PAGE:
The Future of News

Student Perspectives on the State of Journalism

Posts Tagged ‘social network

News Media Consumption Among Gen Y: Findings

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The audio component of this story can be found here.

Research objectives and a link to the online survey can be found here.

Written By Adam Eucker and Reisha Abolofia

Part One: The Survey

Media is currently undergoing a sweeping transformation.  Due to rapid technological advancements, evolving consumer preferences and a struggling economy, journalists are left asking, “Where is my paycheck?”

To investigate how journalists may earn a living in the future, we decided that the first step is to study an important and emerging demographic: current college-aged students.  This generation of 18 to 24-year-olds can be considered the first generation to have used a computer their entire lives, basically growing up as the Internet established itself as one of the most significant forces on the globe.

Read the rest of this entry »

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WSJ Social Media Policy

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To address the issues of journalists using social media, The Wall Street Journal has issued a list of rules detailing “professional conduct” for their staff. Some of the rules follow (abridged):

  • Never use a false name.
  • Do not use family or friends to promote your work.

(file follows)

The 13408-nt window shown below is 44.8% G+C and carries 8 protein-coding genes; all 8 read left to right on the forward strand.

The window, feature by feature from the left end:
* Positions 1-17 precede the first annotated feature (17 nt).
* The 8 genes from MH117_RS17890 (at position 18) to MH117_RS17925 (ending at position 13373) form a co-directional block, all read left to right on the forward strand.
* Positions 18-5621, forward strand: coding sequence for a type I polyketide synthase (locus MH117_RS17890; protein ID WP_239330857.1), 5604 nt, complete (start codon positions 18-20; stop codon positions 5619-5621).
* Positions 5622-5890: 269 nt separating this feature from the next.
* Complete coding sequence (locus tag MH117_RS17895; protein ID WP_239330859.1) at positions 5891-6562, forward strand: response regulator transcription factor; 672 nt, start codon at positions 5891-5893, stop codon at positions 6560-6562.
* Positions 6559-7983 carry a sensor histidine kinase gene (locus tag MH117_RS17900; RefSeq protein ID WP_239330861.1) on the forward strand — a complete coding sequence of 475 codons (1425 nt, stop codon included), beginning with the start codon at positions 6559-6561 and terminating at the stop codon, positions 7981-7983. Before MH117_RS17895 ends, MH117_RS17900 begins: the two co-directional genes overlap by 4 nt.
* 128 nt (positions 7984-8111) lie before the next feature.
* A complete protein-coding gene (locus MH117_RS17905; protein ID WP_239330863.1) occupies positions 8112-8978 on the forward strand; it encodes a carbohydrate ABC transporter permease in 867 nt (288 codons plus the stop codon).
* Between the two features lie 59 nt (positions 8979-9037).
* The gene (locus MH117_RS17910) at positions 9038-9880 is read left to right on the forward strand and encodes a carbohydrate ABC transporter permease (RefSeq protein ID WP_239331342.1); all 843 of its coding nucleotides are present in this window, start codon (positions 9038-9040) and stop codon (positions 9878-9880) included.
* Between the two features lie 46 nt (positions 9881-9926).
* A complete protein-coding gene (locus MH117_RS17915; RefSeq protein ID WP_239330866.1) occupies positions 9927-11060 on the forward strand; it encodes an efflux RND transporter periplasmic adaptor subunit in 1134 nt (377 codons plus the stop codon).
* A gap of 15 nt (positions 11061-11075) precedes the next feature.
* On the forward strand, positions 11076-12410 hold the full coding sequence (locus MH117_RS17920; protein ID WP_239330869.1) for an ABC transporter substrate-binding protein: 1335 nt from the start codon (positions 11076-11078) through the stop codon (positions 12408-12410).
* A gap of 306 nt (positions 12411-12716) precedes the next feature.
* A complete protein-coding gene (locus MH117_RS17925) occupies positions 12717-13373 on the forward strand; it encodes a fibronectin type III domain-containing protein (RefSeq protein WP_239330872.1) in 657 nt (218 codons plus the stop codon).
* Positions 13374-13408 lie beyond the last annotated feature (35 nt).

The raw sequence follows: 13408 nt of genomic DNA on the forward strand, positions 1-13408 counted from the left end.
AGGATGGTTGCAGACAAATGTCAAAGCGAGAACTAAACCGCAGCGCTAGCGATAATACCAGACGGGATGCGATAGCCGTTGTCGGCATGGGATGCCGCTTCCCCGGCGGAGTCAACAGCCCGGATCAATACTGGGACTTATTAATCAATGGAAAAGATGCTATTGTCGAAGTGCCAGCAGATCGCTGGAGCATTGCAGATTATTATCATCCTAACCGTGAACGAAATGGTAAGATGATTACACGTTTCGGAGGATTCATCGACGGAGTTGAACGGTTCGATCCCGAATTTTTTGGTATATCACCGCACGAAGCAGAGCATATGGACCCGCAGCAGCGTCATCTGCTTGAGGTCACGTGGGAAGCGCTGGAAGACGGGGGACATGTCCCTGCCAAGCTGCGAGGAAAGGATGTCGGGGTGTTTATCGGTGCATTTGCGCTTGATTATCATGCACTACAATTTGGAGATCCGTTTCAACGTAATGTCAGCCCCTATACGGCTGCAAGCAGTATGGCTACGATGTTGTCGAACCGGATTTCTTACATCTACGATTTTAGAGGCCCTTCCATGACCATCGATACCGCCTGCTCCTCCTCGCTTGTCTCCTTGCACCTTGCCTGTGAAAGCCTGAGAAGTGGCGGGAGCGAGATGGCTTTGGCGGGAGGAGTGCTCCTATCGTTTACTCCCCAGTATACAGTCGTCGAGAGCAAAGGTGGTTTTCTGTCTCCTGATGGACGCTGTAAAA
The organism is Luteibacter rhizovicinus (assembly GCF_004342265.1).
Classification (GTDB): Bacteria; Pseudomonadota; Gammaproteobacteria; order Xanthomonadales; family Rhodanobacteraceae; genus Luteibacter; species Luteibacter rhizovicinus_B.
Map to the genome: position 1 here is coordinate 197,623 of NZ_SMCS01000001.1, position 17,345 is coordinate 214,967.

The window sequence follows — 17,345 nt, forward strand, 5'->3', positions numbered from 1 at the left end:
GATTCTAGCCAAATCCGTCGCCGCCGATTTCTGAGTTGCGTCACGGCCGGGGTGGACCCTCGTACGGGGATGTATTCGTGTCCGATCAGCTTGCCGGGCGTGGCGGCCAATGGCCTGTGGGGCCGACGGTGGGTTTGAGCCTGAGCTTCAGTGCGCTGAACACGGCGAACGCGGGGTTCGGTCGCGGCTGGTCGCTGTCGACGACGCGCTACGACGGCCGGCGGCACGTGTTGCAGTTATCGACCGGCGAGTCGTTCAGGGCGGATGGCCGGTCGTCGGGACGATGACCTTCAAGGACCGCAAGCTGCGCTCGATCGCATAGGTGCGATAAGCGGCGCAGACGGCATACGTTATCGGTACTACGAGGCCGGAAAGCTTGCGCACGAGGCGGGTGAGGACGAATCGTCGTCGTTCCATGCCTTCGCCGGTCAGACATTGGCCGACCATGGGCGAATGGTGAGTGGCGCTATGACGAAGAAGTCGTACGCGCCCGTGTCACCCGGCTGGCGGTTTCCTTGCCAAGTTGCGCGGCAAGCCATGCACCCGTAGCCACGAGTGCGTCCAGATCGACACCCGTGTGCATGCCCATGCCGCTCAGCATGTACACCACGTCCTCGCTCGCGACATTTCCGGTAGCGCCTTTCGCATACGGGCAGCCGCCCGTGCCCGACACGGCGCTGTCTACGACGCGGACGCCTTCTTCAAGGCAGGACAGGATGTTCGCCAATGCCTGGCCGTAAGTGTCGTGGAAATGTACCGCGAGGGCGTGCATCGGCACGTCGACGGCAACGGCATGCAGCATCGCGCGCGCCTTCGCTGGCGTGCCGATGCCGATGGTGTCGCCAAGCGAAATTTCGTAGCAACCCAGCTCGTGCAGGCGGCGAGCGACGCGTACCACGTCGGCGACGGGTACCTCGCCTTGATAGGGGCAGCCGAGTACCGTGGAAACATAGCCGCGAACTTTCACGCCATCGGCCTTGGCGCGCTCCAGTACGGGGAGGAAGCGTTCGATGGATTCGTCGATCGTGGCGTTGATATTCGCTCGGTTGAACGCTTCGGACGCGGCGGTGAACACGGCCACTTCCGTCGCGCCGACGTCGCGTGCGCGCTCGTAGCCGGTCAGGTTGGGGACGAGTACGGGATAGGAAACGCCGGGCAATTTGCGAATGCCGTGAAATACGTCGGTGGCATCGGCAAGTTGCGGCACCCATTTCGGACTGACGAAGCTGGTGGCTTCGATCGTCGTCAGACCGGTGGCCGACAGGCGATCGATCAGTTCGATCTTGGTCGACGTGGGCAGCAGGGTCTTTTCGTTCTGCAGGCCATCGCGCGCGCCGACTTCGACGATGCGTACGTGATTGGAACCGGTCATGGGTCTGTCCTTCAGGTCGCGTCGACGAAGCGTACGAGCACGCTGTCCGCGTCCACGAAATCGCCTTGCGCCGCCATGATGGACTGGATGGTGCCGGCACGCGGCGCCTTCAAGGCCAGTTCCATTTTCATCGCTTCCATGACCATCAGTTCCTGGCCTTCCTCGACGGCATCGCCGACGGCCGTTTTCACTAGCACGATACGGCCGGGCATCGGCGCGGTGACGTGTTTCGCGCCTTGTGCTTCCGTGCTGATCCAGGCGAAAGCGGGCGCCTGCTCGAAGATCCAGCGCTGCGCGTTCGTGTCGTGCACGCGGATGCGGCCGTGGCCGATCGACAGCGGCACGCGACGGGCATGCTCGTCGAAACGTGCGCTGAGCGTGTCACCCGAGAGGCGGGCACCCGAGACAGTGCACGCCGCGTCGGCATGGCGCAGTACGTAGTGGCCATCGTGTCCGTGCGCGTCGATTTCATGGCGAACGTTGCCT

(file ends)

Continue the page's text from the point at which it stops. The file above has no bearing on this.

• Contact editor before networking with any contacts who may need to remain confidential.
  • Don’t detail how an article was reported or created.
  • Don’t discuss articles yet to be published.
  • Do not engage in inappropriate dialogue.
  • Separate work from pleasure.

Visit Editor and Publisher for the full list of rules.

Journalism professor Jeff Jarvis responded critically.

This misses the chance to make their reporting collaborative. Of course, they should discuss how an article was made. Of course, they should talk about stories as they in progress. Net natives – as WSJ owner Rupert Murdoch calls them – understand this.

Twitter, blogs, Facebook, etc. also provide the opportunity for reporters and editors to come out from behind the institutional voice of the paper – a voice that is less and less trusted – and to become human. Of course, they should mix business and pleasure.

[via Buzzmachine]

Journalists and Social Media

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Mediashift has some recommendations for journalists in using social media to assist their profession.

Online social networks are essential tools for journalists. They make it possible to build extended networks, search for story ideas, build contacts and dig up information. But even more important, they help to shake up the relationship between the individual journalist and the people formerly known as the audience. But many journalists don’t know how to get the full benefit of online social networks…

[via Mediashift]

Some take-aways:

  • Invest time in your profile. Social networks are different, and you should tailor your presence to suit the network. (e.g. Facebook vs LinkedIn)
  • Participate. Ask questions and respond to user questions posted to the network. This is how you establish quality connections.
  • Utilize strong and weak ties. Weak ties (those contacts whom you barely know) provide new insights, and they help promote your projects and ideas. Strong ties are nice for socializing, but the information they provide is often very similar to your own.

See MediaShift for the full article.

Written by pandrewh

June 3, 2009 at 7:36 am